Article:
We always thank God, the Father of our Lord Jesus Christ… Colossians 1:3

Barely into the opening of Paul’s letter to the Colossians, we find once again that Scripture is a treasure chest of truths and insights into the heavenly domain.  It is always worth our time to carefully read and consider each passage of scripture with a humble and open heart as the Spirit leads us into all understanding.

This passage begins with the apostle Paul stating, “we always thank God.”  The “we” here likely refers to his beloved gospel worker and assistant, Timothy, who may have transcribed this letter for Paul.  It may have also included Epaphras, the presumed founder of the church in Colossae, who came to Paul for help leading the church to truth. Paul says that they collectively “thank God, the Father of our Lord Jesus Christ.”   

Throughout scripture we see the relationship in the Godhead clearly defined in this manner, where there is God the Father and Christ the Son.  Scripture does not combine these two distinct persons, nor does it mix-up their relationship.  The Father is always the Father, and the Son is always the Son.  The Father is most often referred to in the New Testament as “God” (Greek theos), while Christ is given the title of “Lord” (Greek kyrios).  

When we consider this distinction, we find that the New Testament teachings make far more sense than if we blend the two persons, blur their roles, or make them out to be one entity manifesting in different forms.  While they share the same Spirit, it does not make them the same person. 

Of marriage, Jesus quoted Genesis 2:24 when He said, “and the two shall become one flesh. So they are no longer two but one flesh,” (Mark 10:8).  But does this mean the wife becomes her husband or the husband becomes his wife?  No, they remain distinct personalities but are now unified spiritually and physically through marriage.

Christ never said that He was the Father, and this is important to keep in mind when we think of the Godhead.  Considering biblical context, when Christ said He and the Father were one (John 10:30), He was not saying they were the same person nor that He was the Father, but that He and the Father were perfectly united in spirit and purpose, which He candidly explained to the Pharisees in the proceeding verses (cf: John 10:31-38).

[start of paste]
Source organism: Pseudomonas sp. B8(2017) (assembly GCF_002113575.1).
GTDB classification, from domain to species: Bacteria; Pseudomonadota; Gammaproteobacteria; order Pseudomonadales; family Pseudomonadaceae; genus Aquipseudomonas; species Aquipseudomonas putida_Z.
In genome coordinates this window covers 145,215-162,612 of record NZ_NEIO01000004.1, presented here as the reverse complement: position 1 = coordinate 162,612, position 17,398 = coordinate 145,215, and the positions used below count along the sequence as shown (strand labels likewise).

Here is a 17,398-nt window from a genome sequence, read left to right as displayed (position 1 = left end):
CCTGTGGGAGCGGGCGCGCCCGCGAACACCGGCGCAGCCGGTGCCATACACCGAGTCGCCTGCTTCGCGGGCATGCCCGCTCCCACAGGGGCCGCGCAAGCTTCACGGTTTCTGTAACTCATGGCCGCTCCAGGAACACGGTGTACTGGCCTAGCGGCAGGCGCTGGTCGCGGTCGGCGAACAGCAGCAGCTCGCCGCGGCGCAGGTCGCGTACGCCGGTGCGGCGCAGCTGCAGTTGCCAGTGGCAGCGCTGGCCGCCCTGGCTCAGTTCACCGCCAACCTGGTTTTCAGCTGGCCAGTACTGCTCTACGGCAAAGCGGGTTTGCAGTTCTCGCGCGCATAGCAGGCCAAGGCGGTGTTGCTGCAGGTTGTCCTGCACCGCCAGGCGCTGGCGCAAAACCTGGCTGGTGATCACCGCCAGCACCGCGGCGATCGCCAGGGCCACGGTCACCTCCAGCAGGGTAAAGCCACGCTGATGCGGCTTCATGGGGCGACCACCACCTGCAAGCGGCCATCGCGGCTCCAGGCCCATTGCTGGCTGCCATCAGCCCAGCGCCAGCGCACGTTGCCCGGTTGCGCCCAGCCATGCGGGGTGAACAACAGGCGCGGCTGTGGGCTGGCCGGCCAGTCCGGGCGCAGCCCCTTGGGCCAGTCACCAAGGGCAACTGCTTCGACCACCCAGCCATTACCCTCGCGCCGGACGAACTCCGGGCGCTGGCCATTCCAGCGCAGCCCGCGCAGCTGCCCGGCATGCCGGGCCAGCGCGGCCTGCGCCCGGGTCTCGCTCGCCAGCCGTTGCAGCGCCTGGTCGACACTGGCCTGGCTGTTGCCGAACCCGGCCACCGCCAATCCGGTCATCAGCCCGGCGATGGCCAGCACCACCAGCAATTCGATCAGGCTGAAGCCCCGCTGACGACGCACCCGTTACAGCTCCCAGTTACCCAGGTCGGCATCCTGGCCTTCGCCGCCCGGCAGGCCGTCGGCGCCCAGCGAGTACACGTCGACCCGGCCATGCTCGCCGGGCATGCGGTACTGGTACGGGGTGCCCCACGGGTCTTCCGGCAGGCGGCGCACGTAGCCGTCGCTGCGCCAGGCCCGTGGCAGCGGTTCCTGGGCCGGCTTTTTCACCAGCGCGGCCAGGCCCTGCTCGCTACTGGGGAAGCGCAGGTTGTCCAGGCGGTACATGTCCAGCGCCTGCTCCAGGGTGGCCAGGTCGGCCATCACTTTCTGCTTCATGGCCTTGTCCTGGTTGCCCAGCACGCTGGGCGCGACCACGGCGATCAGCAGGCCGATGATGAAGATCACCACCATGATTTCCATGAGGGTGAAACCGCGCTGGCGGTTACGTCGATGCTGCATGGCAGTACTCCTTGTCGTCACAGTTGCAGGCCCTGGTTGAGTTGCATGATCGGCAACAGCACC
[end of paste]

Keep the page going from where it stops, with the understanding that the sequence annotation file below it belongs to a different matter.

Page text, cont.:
During His time on earth, Christ said He was here to do the Father’s work (John 4:34), that He was submitting to the Father’s will (John 6:38), that He was not acting in His own authority (John 12:49), and we see that He even had to push aside His own will to accomplish what the Father required of Him (Luke 22:42).  Christ sits at the right hand of the Father (Mark 16:19, Col. 3:1). Christ makes intercession to the Father on our behalf (Heb. 7:25).  Christ even calls the Father “My God” (Rev. 3:12).  And so on. 

None of Jesus’s statements here make sense unless the Father and the Son are separate persons, each with their own will and role in the heavenly realm, and yet working together perfectly to bring about our redemption and salvation.

The relationship of the Father and Son is extraordinary and exclusive in heaven, and it is no mistake that Scripture defines it accordingly.  God the Father retains the utmost authority over everything and everyone – yes, even His Son (cf: 1 Cor. 15:28).  However, because of Christ’s position as the only begotten Son of the Father (John 3:16) and His perfect obedience to the Father’s will (cf: Heb. 5:8-10), the Father granted Him all of His own power and authority to rule and reign over every creature in heaven and on earth (cf: Eph. 1:19-23).

At His coming, Christ will bear the title of King of kings and Lord of lords (Rev. 19:16), which is also His Father’s title (cf: 1 Tim. 6:15), and every knee will bow to Him and His Father, confessing Christ as Lord to the glory of the Father (cf: Phil. 2:10-11, Rom. 14:11).  In every way, Christ is God and the exact image and representation of His Father (cf: Matt. 1:23, Col. 1:15).  He speaks and acts with the full authority of the Father, and is to be adored, worshipped, and obeyed just as much as we would His Father. 

If you have struggled with the concept of the Trinity or how the relationship between the Father, Son, and Holy Spirit works, don’t worry – many of us have.  I would encourage you to search the scriptures for yourself.  Read the very words of our Lord Jesus and see how He spoke of His and the Father’s roles.  And read through the New Testament epistles, looking closely at what the apostles wrote about them. 

The Godhead is not nearly as mysterious or cryptic as we may have been told, and it’s not something we should just gloss over, because it is a very prevalent topic throughout the Bible.  But to get a better understanding, we must put aside man’s interpretations and our own ideas, and instead approach God’s word with an open heart and mind to what scripture really says. 

I hope this moves you in your prayer and study time to be more intentional in giving honor and praise to both the Father and Son, as they are each instrumental in our salvation and sanctification, through their unity and oneness in the Holy Spirit.